The Boston MSA enjoyed an extended post-recessionary recovery between 2010 and 2015, with RevPAR growth exceeding the national rate of growth in each year except 2011 and 2013, and growth in those years was just below the national average. In 2016, however, modest average rate growth was slightly offset by a decline in occupancy. RevPAR declined by a nominal amount, largely attributable to a relatively weak year for citywide conventions, a moderate increase in market supply, and heightened economic uncertainty both nationally and globally. Nevertheless, the market continues to post healthy occupancy levels (above the long-term historical average), and the region remains economically healthy. The market is unlikely to fall into imbalance soon. The recent trends are essentially consistent with that of a soft landing or plateau, with moderate gains in RevPAR on pace with national inflation anticipated in the near term.
Boston's hotel demand growth slowed to 0.4% through 2016, down from gains of about 3% per year between 2011 and 2015, and started 2017 with a relatively soft first quarter. However, hotel operators have a favorable outlook for the balance of the year, to the extent that demand should increase basically in proportion to supply growth through 2017. Demand growth has been uneven across the city's various neighborhoods, with significant growth in the Seaport District realized to some extent through a relocation of the city's premier tenants from the CBD, the Back Bay, and Cambridge. But the Seaport also acts as a beacon of Boston's capacity for reinvention and innovation, core principles that sustain the city's foremost economic engine—technology. The study, advancement, and spread of modern technology is basic to Greater Boston's most influential employers and institutions.
Boston's supply level grew by 3.4% in 2016, the largest increase recorded by the market since 2003. New inventory has almost exclusively been realized in the form of hotels with abbreviated services and public facilities, including select-service, extended-stay, and boutique hotels, most located on the periphery of the Boston/Cambridge urban core. Within the city, the Logan Airport and Seaport submarkets have attracted most of the attention. The city's primary convention center facility is in the Seaport, as it has been under-served by sufficient room blocks within walking distance since its opening in 2004. Following the opening of Aloft and Element affiliates in 2016, and with a 326-room Yotel nearing completion as of mid-year 2017, plans for a new 1,000-room Omni headquarters hotel were announced in May, with opening slated for 2021. New affiliates of Marriott's Courtyard, Moxy, and AC brands are also under construction in various corners of the city, as well as the city's second Four Seasons hotel. The pace of supply growth for the next few years will likely be higher than the sparing increases recorded between 2004 and 2015, but are generally expected to be in proportion to the demand growth factors over the same period.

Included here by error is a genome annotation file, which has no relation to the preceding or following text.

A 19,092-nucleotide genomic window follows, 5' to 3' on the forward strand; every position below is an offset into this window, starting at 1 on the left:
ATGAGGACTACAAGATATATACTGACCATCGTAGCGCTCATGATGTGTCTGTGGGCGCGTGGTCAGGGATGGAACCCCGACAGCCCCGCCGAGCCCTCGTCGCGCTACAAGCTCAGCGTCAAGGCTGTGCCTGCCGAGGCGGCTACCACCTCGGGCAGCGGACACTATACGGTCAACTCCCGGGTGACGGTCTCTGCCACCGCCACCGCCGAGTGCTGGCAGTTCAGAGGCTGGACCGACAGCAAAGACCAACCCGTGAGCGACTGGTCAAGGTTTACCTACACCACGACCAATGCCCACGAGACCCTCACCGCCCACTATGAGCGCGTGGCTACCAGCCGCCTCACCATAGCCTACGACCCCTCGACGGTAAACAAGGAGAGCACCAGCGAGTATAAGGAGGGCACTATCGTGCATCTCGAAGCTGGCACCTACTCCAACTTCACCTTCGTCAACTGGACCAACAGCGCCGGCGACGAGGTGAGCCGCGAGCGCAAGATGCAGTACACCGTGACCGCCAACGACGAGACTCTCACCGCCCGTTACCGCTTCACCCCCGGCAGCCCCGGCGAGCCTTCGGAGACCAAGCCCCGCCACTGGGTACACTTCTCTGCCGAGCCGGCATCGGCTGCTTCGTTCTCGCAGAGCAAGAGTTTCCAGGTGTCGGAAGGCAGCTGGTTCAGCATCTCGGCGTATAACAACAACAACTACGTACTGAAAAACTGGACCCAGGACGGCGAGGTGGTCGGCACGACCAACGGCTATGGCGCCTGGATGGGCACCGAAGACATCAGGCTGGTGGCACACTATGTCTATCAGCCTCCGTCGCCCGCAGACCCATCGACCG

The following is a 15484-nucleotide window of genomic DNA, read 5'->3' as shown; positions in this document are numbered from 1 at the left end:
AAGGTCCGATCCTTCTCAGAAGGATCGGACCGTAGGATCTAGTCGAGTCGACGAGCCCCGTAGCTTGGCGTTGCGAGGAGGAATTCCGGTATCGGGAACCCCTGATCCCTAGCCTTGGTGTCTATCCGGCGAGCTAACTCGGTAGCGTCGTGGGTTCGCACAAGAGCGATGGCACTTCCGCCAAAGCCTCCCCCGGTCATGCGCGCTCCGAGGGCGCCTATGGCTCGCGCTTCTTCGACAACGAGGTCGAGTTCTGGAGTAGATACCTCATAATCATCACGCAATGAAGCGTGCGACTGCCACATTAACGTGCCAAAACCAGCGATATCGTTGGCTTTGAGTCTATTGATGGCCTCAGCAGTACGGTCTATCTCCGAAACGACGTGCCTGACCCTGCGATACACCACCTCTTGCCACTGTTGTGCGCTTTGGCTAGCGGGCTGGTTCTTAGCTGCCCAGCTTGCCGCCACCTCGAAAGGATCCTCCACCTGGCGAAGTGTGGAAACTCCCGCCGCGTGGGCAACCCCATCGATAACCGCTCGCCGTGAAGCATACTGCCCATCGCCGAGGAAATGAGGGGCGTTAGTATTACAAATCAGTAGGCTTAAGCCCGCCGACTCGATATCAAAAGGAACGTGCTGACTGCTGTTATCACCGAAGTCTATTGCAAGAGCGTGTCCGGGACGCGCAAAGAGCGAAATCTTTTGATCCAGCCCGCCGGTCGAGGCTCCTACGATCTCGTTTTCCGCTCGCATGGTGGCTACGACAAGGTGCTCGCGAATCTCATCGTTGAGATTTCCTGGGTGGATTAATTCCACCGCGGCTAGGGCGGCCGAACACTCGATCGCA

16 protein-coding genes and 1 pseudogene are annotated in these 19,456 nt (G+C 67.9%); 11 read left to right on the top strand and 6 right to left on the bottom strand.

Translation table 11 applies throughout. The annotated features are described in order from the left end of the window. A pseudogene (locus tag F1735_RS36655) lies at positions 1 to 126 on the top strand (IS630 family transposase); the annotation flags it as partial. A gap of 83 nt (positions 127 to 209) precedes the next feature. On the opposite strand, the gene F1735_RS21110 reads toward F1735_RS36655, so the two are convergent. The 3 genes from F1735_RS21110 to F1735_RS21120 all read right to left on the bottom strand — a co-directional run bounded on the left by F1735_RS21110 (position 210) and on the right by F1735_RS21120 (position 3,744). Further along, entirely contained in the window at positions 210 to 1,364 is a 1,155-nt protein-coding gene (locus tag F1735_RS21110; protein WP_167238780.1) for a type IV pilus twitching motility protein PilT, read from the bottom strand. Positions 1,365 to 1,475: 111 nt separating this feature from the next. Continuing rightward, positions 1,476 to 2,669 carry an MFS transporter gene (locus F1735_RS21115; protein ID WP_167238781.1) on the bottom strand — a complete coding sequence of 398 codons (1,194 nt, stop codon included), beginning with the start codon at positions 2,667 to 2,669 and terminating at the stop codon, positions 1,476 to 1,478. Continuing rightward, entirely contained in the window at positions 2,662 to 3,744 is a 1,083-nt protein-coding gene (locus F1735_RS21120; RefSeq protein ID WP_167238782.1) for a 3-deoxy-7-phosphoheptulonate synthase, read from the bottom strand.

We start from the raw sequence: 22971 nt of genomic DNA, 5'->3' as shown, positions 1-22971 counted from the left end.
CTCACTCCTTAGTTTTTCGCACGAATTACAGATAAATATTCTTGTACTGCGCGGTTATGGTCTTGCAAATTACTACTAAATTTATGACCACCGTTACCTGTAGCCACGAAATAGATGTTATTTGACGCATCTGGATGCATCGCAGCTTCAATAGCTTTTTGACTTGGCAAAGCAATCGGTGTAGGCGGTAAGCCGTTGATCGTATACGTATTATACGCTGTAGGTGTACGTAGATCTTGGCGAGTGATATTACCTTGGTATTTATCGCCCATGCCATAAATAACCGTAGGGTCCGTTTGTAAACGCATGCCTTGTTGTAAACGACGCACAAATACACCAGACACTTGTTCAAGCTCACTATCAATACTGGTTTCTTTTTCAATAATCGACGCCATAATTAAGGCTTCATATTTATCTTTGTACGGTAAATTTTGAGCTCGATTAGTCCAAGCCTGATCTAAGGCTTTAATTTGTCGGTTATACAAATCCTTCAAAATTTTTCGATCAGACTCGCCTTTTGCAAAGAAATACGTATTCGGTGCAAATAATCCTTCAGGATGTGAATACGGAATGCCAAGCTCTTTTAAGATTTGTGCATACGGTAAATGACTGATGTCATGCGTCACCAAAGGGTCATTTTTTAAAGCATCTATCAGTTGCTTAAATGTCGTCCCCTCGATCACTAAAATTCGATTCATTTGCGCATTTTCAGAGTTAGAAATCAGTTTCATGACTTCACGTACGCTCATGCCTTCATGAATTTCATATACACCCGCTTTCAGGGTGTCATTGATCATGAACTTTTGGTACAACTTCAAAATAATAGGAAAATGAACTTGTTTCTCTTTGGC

Boston is one of the most highly coveted hotel real estate markets in the world. In 2016, Boston's RevPAR finished fifth in the United States, between Miami (fourth) and Los Angeles (sixth), well ahead of other mature Northeastern metropolitan areas such as Washington, D.C. and Philadelphia. Boston is prized by institutional investors for its high barriers to entry and is perceived as an excellent bet, no matter the holding period. Transaction activity remained relatively consistent through 2016 and early 2017. Whereas RevPAR growth slowed in the past 16 months, capitalization rates remained low and arguably decreased because of stiff competition among buyers. The market's high-water mark was the sale of the Mandarin Oriental in February 2016, for just short of $1 million per room. The next-highest unit price was realized by the Envoy, an Autograph Collection hotel in the Seaport District, which sold for over $800,000 per room in July 2016.
* Although the HVI cannot tell you what a particular hotel is worth, it does provide excellent “big picture” data, indicating which market areas are experiencing positive trends, and thus may present good investment opportunities. The HVI for the U.S. is a measure of the strength of the lodging industry as a whole and, specifically, the hospitality investment market. The HVI for the various identified markets can provide a basis to evaluate and compare different geographic regions. For more insight on the limitations and applicability of the HVI, please read the message on the HVI home page by clicking on the graphic at the top of this page.